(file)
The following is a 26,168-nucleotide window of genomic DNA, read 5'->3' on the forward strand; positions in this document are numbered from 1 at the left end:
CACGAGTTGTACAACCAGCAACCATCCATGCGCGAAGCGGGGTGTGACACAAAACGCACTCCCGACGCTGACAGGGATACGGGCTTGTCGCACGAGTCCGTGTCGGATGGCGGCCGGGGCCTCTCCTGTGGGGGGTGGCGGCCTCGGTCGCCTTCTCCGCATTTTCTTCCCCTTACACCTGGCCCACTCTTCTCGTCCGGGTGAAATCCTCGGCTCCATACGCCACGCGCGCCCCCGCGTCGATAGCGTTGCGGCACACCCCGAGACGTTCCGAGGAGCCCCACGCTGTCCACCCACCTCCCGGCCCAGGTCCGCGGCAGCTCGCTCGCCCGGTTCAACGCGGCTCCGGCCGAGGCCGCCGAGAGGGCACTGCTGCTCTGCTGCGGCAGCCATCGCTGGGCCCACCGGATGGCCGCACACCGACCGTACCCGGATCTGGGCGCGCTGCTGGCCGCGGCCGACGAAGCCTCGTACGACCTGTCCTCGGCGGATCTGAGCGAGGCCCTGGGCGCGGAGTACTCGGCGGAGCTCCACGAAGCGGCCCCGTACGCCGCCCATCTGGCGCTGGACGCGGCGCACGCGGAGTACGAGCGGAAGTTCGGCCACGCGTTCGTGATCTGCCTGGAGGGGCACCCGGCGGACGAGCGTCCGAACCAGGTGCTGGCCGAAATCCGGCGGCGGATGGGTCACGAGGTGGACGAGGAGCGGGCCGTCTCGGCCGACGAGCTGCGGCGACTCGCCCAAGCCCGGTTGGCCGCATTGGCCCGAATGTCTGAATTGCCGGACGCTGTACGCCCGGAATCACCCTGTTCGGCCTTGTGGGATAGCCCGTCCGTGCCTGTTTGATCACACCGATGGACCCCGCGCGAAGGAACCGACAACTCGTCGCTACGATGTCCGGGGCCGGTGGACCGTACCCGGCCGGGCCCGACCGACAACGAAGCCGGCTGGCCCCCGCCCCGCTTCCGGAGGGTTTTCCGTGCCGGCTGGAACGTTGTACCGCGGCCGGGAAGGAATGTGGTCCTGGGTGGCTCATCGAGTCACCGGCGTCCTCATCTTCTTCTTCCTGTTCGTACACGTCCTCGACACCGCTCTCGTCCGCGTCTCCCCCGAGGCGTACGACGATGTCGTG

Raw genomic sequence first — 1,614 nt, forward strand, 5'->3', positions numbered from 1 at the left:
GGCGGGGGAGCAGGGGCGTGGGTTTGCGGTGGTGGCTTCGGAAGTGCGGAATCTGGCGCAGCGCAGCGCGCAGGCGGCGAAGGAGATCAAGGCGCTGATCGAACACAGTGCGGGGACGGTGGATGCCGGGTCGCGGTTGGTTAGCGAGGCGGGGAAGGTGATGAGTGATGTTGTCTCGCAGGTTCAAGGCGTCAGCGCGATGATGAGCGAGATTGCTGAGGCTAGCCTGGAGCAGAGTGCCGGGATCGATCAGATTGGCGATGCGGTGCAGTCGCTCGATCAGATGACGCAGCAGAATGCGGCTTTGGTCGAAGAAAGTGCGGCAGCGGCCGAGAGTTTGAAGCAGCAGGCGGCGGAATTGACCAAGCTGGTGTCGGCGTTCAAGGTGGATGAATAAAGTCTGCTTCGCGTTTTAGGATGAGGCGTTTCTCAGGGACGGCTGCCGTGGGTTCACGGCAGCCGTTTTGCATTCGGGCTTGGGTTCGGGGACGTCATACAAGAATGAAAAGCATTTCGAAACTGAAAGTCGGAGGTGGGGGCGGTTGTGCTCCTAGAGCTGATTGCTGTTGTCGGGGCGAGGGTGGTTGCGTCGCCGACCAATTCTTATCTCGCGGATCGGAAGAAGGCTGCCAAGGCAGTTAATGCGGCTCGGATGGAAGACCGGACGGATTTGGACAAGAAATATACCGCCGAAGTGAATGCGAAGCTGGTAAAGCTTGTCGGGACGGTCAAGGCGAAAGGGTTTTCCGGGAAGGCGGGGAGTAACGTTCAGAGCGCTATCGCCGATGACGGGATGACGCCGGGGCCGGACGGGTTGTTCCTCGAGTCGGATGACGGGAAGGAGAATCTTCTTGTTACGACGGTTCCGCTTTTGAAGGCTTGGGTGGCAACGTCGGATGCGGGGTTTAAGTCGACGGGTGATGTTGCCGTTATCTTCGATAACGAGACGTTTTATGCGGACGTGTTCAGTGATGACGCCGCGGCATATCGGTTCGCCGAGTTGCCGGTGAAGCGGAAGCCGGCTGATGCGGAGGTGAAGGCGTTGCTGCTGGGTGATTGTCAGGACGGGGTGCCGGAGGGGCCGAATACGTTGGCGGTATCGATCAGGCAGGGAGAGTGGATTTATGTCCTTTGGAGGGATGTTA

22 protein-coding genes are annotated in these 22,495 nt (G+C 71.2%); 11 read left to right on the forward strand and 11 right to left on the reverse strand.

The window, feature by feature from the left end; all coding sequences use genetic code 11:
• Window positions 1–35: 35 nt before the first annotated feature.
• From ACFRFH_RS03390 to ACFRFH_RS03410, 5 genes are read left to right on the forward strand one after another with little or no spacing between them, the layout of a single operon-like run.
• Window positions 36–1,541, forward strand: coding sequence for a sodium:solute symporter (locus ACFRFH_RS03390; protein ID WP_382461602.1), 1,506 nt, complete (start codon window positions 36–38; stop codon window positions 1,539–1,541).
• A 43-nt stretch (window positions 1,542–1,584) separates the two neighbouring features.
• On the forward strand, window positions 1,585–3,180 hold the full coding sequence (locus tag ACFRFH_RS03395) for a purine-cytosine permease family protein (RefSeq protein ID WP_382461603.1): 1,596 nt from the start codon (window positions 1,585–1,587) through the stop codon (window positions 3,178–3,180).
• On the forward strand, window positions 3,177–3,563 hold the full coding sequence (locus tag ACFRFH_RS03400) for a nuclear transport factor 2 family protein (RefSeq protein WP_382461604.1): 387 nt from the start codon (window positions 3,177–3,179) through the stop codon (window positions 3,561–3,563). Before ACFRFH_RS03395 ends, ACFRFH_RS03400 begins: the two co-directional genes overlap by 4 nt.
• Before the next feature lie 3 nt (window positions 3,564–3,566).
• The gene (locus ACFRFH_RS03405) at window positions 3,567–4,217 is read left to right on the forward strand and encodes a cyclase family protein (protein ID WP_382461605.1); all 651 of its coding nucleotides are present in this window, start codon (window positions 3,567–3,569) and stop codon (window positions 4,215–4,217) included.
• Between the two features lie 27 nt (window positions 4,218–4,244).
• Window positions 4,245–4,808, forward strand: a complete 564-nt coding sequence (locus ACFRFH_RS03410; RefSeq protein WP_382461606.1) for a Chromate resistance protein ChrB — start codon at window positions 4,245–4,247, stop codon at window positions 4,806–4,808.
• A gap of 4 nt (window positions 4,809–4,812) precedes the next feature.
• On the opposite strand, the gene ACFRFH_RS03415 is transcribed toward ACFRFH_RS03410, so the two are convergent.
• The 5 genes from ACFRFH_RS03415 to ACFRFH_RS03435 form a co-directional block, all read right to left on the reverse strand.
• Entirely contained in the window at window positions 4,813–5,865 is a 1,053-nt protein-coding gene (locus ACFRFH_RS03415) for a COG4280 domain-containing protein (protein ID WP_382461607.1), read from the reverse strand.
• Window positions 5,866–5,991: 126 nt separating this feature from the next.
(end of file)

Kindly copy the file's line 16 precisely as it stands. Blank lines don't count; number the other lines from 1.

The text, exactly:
• Window positions 4,245–4,808, forward strand: a complete 564-nt coding sequence (locus ACFRFH_RS03410; RefSeq protein WP_382461606.1) for a Chromate resistance protein ChrB — start codon at window positions 4,245–4,247, stop codon at window positions 4,806–4,808.